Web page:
Here are a few excerpts from a new short fiction that I wrote. I will be submitting for publication with journals that feature flash fiction. I flashed the sign for curveball on this one.
And When I Dream of Death
By Mitchell Toews
WHEN I DREAM of death, I dream always of baseball. Oh, how unaligned these two things are! One threatens absence in the lurking dark while the other reaffirms presence and joy at the bottom of the boundless, lighted sky; the bluest thing in all the world, put there so we could, “Play ball!”
I do: the rasping of rakes on the basepaths and the tink-tink-tink of rusty spikes at 60’6″. And the Gatling-gun, syncopated smacking as the warmup tosses go back and forth. And bantering, “Howza kids, howza job, howza arm?” to settle nerves and shed workaday worries.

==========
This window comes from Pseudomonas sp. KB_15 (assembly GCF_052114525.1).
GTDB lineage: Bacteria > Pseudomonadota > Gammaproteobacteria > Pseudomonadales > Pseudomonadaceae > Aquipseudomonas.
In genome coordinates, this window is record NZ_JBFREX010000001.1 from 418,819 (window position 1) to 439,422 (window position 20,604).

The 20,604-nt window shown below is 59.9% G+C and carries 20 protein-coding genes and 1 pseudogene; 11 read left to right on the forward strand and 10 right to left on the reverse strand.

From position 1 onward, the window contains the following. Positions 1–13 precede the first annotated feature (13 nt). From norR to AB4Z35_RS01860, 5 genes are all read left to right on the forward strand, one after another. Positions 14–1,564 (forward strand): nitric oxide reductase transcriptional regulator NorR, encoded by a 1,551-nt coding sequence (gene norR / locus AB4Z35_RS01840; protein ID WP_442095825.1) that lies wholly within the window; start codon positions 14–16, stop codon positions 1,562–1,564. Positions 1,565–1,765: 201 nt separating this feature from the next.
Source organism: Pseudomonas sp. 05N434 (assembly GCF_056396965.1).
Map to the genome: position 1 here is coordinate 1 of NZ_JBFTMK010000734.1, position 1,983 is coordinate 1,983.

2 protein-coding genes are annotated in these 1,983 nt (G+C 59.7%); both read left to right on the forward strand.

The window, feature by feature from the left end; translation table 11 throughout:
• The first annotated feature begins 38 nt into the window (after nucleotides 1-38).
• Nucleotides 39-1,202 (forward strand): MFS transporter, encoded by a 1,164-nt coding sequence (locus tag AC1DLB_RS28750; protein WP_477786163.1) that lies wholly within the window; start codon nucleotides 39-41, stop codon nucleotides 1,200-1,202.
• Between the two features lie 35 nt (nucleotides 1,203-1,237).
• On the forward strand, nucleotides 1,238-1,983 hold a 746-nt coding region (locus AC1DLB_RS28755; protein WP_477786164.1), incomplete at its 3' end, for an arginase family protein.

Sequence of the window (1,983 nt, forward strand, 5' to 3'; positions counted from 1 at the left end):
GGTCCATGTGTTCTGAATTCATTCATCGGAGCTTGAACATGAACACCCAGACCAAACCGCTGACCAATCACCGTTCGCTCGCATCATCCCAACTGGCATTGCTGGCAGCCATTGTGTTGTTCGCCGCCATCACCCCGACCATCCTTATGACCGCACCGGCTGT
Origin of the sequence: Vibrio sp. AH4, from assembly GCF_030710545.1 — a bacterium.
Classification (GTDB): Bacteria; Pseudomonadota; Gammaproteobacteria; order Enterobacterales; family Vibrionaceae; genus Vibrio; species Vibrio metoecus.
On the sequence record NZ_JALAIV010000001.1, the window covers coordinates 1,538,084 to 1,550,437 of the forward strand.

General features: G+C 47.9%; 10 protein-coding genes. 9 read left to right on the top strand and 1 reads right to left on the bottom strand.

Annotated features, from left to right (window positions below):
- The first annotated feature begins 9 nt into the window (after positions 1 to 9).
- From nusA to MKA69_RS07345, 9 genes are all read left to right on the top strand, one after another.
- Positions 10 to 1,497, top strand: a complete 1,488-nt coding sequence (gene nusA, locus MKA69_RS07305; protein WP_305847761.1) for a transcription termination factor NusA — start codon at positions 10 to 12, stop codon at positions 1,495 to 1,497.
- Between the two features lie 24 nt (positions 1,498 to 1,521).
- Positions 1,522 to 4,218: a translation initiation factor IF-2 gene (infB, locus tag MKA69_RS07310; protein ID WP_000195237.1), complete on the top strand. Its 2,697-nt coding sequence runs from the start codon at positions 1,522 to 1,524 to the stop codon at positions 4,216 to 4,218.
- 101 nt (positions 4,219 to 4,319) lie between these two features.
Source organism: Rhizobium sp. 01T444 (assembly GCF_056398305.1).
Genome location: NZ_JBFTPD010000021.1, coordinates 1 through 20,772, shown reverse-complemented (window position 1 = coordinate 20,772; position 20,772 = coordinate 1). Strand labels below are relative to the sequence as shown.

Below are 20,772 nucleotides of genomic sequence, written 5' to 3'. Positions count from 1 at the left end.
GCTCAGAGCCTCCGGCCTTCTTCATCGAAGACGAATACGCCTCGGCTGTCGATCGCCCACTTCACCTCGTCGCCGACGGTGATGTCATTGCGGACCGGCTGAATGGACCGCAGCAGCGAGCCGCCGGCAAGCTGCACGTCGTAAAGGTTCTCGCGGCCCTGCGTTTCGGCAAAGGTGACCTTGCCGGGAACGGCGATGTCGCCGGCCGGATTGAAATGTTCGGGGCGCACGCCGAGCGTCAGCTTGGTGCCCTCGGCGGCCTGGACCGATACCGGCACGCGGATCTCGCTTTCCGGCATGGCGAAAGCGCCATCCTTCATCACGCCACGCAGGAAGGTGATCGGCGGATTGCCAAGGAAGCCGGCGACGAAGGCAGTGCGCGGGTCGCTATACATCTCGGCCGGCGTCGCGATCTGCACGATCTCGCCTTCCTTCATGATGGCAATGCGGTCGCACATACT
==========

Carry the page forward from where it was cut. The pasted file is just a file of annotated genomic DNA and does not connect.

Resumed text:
I see our boys on the bench, leaning forward, chattering as the first batter digs in. Then I am up and I see the red stitches spinning as the soft liner clears short and settles in front of the galloping fielder, one-hopping into his glove.
I can see the catcher’s eyes through his mask as he gauges my lead. Too much chaw, I think. He looks drunk. As if he heard me, he tilts up his mask and a thin brown stream re-wets a dark spot on the sand. The Mexican pitcher, shoulders like a pit bull, rubs the ball with leathery hands as he looks towards home.
“Never know,” says Kornelsen as I take my lead.
And then a funny thing happens and the air goes still and so do the crickets and frogs in the ditch. A purple black cloud is edging towards us out of the west and I hear a woman in the stands say, “He flew too close to the sun,” which is a damn strange thing to hear at a ballgame.
Copyright Mitchell Toews ©2017